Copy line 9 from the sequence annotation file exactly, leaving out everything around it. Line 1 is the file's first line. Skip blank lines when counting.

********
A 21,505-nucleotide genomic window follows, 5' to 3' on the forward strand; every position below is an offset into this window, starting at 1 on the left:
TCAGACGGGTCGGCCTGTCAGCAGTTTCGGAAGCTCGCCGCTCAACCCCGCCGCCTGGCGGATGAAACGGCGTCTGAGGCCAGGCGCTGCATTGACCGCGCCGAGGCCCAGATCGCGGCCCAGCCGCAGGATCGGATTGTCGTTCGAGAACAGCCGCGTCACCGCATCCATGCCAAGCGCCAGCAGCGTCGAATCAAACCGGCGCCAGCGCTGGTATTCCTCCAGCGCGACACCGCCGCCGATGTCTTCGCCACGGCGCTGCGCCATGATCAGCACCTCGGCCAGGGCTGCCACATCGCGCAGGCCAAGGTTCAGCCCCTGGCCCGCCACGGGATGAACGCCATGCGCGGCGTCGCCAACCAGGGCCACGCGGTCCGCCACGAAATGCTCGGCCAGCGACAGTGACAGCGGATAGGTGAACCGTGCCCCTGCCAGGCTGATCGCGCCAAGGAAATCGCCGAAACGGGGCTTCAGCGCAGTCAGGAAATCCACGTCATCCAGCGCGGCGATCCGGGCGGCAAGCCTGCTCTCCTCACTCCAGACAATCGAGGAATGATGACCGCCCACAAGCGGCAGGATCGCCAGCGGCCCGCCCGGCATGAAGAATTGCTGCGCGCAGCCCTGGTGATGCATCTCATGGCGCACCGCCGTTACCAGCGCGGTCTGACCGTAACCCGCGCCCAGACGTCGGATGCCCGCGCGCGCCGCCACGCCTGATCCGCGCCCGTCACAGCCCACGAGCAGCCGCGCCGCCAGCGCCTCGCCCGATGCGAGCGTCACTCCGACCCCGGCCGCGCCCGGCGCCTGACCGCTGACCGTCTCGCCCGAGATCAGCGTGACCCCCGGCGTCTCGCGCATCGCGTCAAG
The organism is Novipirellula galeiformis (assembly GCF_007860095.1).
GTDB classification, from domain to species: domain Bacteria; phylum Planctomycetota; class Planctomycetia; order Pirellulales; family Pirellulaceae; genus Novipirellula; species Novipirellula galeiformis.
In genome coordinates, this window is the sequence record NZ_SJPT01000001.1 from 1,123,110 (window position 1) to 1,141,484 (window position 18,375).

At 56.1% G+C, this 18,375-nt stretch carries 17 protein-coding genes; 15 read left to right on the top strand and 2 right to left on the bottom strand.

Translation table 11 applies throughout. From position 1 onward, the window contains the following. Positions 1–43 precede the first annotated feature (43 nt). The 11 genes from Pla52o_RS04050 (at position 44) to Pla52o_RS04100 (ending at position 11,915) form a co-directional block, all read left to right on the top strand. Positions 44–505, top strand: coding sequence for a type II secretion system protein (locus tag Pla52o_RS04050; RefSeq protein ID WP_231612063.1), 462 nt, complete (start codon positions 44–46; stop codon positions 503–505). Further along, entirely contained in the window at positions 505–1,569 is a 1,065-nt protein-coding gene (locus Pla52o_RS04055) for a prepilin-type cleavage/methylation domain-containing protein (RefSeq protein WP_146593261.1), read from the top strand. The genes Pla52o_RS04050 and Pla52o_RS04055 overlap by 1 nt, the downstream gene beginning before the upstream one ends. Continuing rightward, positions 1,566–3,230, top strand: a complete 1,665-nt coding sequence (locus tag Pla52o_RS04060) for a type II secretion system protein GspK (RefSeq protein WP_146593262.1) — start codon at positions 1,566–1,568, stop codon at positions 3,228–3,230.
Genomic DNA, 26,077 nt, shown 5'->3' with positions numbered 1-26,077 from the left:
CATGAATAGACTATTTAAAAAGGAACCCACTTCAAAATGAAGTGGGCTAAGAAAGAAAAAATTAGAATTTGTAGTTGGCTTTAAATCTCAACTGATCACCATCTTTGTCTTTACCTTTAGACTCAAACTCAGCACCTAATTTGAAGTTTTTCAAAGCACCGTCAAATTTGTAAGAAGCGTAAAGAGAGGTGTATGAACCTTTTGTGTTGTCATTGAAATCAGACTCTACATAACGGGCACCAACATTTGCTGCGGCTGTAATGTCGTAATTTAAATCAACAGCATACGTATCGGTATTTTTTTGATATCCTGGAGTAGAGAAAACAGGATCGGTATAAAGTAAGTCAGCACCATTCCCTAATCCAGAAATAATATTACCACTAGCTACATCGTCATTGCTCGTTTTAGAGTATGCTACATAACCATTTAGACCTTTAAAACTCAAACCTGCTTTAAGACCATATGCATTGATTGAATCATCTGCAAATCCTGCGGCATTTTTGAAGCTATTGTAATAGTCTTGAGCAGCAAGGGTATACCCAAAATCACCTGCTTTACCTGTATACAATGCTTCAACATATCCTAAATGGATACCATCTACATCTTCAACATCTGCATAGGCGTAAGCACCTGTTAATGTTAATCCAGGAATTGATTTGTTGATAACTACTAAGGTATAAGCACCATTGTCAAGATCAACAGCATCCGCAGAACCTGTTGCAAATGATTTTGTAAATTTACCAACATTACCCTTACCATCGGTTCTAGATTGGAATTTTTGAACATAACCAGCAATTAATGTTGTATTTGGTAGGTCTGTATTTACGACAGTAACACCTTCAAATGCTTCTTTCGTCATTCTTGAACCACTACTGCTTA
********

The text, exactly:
CATGAATAGACTATTTAAAAAGGAACCCACTTCAAAATGAAGTGGGCTAAGAAAGAAAAAATTAGAATTTGTAGTTGGCTTTAAATCTCAACTGATCACCATCTTTGTCTTTACCTTTAGACTCAAACTCAGCACCTAATTTGAAGTTTTTCAAAGCACCGTCAAATTTGTAAGAAGCGTAAAGAGAGGTGTATGAACCTTTTGTGTTGTCATTGAAATCAGACTCTACATAACGGGCACCAACATTTGCTGCGGCTGTAATGTCGTAATTTAAATCAACAGCATACGTATCGGTATTTTTTTGATATCCTGGAGTAGAGAAAACAGGATCGGTATAAAGTAAGTCAGCACCATTCCCTAATCCAGAAATAATATTACCACTAGCTACATCGTCATTGCTCGTTTTAGAGTATGCTACATAACCATTTAGACCTTTAAAACTCAAACCTGCTTTAAGACCATATGCATTGATTGAATCATCTGCAAATCCTGCGGCATTTTTGAAGCTATTGTAATAGTCTTGAGCAGCAAGGGTATACCCAAAATCACCTGCTTTACCTGTATACAATGCTTCAACATATCCTAAATGGATACCATCTACATCTTCAACATCTGCATAGGCGTAAGCACCTGTTAATGTTAATCCAGGAATTGATTTGTTGATAACTACTAAGGTATAAGCACCATTGTCAAGATCAACAGCATCCGCAGAACCTGTTGCAAATGATTTTGTAAATTTACCAACATTACCCTTACCATCGGTTCTAGATTGGAATTTTTGAACATAACCAGCAATTAATGTTGTATTTGGTAGGTCTGTATTTACGACAGTAACACCTTCAAATGCTTCTTTCGTCATTCTTGAACCACTACTGCTTA